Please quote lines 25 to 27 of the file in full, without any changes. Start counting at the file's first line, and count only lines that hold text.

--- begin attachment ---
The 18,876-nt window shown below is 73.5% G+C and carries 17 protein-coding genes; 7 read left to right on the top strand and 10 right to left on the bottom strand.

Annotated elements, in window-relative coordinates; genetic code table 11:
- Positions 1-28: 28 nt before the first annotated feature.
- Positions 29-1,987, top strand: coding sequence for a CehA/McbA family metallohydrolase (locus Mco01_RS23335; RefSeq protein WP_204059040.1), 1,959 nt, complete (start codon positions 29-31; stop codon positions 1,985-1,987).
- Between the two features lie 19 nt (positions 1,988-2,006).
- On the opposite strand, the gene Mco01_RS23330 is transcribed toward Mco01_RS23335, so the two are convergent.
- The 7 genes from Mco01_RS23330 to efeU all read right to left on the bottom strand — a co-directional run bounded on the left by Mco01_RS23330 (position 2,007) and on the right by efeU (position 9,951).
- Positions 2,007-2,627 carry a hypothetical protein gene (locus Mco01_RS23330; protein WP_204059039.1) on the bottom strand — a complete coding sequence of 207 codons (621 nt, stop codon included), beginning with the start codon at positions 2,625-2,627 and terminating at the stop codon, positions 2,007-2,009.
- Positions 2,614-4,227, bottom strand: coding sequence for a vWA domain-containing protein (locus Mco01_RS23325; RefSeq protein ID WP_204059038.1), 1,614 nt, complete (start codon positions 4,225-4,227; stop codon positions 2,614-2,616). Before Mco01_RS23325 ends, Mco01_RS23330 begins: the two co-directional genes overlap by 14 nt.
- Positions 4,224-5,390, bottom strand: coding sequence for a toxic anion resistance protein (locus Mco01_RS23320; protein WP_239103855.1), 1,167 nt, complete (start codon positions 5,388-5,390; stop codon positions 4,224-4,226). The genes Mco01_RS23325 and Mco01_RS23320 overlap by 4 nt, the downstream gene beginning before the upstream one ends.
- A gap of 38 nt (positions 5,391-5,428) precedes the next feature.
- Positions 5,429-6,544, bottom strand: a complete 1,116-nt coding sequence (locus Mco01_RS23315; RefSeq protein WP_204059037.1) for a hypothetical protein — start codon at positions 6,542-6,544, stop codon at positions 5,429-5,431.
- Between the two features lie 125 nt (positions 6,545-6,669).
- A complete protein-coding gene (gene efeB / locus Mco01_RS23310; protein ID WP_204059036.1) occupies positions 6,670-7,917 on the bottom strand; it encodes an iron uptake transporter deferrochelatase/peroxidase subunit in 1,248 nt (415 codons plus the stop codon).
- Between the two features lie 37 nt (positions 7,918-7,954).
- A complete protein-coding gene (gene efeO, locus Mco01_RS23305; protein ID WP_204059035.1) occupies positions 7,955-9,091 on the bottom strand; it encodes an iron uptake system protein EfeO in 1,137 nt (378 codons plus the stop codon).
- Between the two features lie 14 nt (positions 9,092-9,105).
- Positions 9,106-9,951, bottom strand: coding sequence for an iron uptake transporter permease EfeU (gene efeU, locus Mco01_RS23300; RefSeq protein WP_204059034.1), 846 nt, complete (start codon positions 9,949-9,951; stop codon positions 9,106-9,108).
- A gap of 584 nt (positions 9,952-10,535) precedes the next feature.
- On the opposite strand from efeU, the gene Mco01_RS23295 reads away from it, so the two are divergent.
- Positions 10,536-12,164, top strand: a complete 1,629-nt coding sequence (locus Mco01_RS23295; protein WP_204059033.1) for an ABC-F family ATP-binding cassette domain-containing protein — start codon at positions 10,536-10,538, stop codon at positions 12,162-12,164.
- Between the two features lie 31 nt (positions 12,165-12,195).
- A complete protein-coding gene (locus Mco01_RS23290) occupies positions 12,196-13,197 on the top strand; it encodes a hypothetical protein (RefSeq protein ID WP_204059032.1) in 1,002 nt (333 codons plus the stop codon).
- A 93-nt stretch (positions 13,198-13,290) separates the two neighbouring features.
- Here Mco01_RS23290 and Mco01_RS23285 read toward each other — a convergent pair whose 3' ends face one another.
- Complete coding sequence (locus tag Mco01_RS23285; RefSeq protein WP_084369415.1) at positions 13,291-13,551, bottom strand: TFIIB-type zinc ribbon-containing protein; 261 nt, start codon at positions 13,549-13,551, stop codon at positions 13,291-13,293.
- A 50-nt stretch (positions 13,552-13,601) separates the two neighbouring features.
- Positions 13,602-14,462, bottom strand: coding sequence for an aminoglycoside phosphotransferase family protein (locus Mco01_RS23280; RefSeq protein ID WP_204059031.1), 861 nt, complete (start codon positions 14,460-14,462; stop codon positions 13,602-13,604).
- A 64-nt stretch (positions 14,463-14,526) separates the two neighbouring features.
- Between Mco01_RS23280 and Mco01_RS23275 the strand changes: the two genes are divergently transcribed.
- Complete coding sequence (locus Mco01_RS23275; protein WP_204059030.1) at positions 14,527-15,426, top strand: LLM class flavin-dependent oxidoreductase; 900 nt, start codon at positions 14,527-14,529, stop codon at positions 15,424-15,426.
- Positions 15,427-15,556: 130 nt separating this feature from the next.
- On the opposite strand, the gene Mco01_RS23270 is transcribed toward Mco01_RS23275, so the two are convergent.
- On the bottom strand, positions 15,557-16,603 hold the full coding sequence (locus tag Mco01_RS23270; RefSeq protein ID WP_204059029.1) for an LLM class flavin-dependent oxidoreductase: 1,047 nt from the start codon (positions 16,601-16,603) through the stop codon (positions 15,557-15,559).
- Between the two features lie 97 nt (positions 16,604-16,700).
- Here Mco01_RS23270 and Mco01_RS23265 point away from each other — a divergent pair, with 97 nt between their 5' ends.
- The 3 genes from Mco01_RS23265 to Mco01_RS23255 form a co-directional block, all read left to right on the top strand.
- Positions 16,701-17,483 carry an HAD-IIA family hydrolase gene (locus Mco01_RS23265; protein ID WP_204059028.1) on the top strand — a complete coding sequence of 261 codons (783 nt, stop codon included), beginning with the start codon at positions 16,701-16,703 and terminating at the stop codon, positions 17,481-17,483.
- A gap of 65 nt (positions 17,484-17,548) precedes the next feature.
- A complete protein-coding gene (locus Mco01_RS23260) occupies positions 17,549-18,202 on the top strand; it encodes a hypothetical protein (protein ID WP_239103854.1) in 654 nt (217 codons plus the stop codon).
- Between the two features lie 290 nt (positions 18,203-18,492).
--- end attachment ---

- Here Mco01_RS23290 and Mco01_RS23285 read toward each other — a convergent pair whose 3' ends face one another.
- Complete coding sequence (locus tag Mco01_RS23285; RefSeq protein WP_084369415.1) at positions 13,291-13,551, bottom strand: TFIIB-type zinc ribbon-containing protein; 261 nt, start codon at positions 13,549-13,551, stop codon at positions 13,291-13,293.
- A 50-nt stretch (positions 13,552-13,601) separates the two neighbouring features.